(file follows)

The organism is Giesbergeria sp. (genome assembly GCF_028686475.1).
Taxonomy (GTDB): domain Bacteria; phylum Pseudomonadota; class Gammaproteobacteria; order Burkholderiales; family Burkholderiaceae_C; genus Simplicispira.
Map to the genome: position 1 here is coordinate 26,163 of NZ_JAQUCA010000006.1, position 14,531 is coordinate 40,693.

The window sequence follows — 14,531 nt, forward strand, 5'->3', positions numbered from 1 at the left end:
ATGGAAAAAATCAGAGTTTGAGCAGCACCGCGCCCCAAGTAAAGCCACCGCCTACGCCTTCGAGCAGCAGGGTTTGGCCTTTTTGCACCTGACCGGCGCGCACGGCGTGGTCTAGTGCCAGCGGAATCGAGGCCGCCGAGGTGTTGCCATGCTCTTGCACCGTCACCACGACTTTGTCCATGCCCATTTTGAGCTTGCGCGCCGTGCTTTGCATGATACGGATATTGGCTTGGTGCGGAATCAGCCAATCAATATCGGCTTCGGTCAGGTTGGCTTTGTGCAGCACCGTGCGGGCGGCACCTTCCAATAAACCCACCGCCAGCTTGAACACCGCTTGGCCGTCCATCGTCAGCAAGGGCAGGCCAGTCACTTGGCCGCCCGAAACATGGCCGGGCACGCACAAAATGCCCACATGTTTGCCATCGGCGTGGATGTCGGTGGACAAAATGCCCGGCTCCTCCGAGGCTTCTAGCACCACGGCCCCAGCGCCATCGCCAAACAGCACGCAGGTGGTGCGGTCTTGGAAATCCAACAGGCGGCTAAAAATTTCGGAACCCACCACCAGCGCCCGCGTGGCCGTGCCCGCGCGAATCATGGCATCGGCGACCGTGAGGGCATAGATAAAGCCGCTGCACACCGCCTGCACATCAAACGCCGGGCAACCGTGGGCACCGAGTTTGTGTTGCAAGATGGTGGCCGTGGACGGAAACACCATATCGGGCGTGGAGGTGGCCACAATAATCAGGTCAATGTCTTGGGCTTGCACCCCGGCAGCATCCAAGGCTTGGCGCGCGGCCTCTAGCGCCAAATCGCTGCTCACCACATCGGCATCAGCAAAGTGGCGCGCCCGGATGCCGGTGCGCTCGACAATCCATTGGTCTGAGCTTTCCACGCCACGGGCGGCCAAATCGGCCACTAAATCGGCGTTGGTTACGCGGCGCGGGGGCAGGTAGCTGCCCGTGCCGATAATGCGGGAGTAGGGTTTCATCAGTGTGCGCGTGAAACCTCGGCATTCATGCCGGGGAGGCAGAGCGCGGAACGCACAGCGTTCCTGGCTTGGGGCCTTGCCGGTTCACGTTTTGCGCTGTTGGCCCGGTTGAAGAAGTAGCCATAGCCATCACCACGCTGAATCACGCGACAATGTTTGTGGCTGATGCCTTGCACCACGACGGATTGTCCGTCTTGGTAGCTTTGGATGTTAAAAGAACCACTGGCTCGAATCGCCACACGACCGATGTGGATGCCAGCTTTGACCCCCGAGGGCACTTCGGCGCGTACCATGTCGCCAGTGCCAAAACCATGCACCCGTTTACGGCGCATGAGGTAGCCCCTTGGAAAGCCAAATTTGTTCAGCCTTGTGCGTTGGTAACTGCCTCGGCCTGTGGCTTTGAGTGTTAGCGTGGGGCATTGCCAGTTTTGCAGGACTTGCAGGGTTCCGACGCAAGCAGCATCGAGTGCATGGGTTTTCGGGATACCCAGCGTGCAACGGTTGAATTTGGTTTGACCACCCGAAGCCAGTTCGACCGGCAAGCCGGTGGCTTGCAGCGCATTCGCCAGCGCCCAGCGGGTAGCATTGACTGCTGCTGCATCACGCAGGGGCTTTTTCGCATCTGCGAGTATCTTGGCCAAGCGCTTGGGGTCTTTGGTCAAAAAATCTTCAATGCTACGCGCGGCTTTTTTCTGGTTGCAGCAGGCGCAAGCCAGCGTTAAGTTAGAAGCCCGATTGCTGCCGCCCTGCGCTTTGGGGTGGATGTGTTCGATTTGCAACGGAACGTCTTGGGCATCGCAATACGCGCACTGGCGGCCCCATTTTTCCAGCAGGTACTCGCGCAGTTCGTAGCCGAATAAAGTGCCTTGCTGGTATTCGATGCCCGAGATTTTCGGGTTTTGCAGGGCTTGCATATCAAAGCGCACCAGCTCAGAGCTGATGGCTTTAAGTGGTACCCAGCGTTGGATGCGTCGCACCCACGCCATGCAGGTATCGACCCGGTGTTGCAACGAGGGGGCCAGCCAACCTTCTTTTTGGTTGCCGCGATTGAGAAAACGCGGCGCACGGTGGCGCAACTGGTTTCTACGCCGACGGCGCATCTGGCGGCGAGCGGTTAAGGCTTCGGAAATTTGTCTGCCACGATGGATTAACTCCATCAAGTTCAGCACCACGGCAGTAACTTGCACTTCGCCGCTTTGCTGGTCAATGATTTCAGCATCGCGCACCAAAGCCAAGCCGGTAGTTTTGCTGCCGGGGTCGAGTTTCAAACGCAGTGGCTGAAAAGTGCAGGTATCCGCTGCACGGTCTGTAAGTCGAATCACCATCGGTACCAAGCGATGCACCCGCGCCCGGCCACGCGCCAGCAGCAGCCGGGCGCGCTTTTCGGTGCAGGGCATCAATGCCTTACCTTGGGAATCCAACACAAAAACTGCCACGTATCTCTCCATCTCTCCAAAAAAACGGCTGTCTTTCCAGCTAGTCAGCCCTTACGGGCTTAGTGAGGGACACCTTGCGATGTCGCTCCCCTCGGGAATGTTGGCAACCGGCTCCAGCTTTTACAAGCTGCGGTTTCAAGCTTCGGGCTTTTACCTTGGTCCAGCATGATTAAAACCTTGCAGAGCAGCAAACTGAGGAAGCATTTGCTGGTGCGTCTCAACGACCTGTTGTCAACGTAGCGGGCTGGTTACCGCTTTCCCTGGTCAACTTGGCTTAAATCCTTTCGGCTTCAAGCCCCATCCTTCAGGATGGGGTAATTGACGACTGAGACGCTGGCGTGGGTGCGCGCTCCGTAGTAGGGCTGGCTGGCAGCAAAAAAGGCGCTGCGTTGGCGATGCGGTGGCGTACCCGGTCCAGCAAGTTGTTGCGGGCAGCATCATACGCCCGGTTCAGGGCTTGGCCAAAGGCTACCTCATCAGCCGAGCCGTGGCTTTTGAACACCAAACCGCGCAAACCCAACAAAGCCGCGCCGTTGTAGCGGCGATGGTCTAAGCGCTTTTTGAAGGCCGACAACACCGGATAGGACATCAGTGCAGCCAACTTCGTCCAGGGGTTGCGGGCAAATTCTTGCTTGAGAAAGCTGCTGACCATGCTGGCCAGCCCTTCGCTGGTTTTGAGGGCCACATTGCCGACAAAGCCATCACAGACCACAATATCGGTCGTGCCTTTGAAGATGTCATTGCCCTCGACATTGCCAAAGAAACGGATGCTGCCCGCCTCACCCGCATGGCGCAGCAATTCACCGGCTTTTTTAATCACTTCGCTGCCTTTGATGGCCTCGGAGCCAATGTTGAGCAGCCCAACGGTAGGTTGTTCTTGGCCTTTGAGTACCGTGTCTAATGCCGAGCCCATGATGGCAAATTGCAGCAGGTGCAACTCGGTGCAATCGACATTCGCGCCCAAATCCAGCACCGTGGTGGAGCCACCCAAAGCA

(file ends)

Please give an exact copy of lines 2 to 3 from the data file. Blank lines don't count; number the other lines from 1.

Taxonomy (GTDB): domain Bacteria; phylum Pseudomonadota; class Gammaproteobacteria; order Burkholderiales; family Burkholderiaceae_C; genus Simplicispira.
Map to the genome: position 1 here is coordinate 26,163 of NZ_JAQUCA010000006.1, position 14,531 is coordinate 40,693.